Sounds like the perfect prescription to me! So, relax. Let your kids get dirty. Stop trying to sanitize every square inch of your home. And, unwind with a good book (like Why Dirt is Good). It’ll make your whole family healthier and happier.

P.S. My childhood affinity for sucking rocks was likely pica, a medical disorder that can make people hungry for non-food items. Turns out, I’m slightly anemic, so my body was craving iron and hoping to get it from the mineral content of rocks. Pica is not uncommon in children and pregnant women. If you or your child are craving non-food items, talk with your midwife, nutritionist, or physician.

Janelle Sorensen writes for Healthy Child, Healthy World


  1. I craved dirt during my pregnancy and fed the desire with Redmond clay. I also enjoyed the taste of sand and rocks when I was a kid... probably up to age 12.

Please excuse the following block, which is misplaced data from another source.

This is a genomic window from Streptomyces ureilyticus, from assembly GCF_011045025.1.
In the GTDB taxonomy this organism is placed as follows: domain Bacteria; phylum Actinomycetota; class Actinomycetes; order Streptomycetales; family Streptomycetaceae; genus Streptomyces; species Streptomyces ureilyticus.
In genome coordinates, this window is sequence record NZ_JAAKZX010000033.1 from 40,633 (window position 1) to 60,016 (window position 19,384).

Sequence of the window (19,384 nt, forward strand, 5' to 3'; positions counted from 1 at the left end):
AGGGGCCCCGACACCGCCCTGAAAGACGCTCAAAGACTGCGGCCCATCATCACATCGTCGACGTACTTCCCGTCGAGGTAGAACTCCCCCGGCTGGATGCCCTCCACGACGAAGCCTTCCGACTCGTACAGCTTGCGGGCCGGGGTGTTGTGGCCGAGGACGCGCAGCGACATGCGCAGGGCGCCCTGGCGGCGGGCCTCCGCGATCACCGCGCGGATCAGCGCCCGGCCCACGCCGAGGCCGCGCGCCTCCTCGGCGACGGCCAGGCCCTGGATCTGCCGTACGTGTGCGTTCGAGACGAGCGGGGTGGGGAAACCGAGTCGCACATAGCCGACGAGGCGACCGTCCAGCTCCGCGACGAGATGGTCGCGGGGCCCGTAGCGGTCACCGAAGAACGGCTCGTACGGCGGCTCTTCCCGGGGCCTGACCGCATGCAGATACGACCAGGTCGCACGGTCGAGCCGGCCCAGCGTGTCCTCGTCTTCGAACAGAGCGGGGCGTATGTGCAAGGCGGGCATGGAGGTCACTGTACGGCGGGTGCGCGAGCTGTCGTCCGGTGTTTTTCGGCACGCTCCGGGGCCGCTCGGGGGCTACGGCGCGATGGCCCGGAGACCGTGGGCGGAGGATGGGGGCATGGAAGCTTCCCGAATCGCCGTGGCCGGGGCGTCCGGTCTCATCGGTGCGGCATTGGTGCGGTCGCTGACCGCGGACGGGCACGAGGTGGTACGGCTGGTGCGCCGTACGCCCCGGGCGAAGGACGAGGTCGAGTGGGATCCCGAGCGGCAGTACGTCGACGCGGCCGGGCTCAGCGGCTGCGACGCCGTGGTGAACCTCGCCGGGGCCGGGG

One question though: Is it a bad idea for baby/toddler to CHEW on rocks? The sound is grating, but I don't know if it's actually harmful to my kid's teeth or not.

  2. My little one loves rocks, dirt, grass, leaves, sticks....you name it,everything seems to go in the mouth! Alot of it much to my horror but completely agree that a little bit of dirt never hurt anyone!

  3. clean kitchen floors never shine like dirty happy kids :) this is great!!!

  4. Love this! I'll get the book, several copies for friends, too :^) I had exactly the same pica as a child and when pregnant. Thanks for posting this!

  5. we have the whole fun in dirt thing down pact here...I will share this one for sure...

  6. I was just talking about this yesterday with my friends. They didn't get what I was talking about. I will have to check out this book! Thanks!!

  7. Ha! I have a 3 year old rock-sucker! lol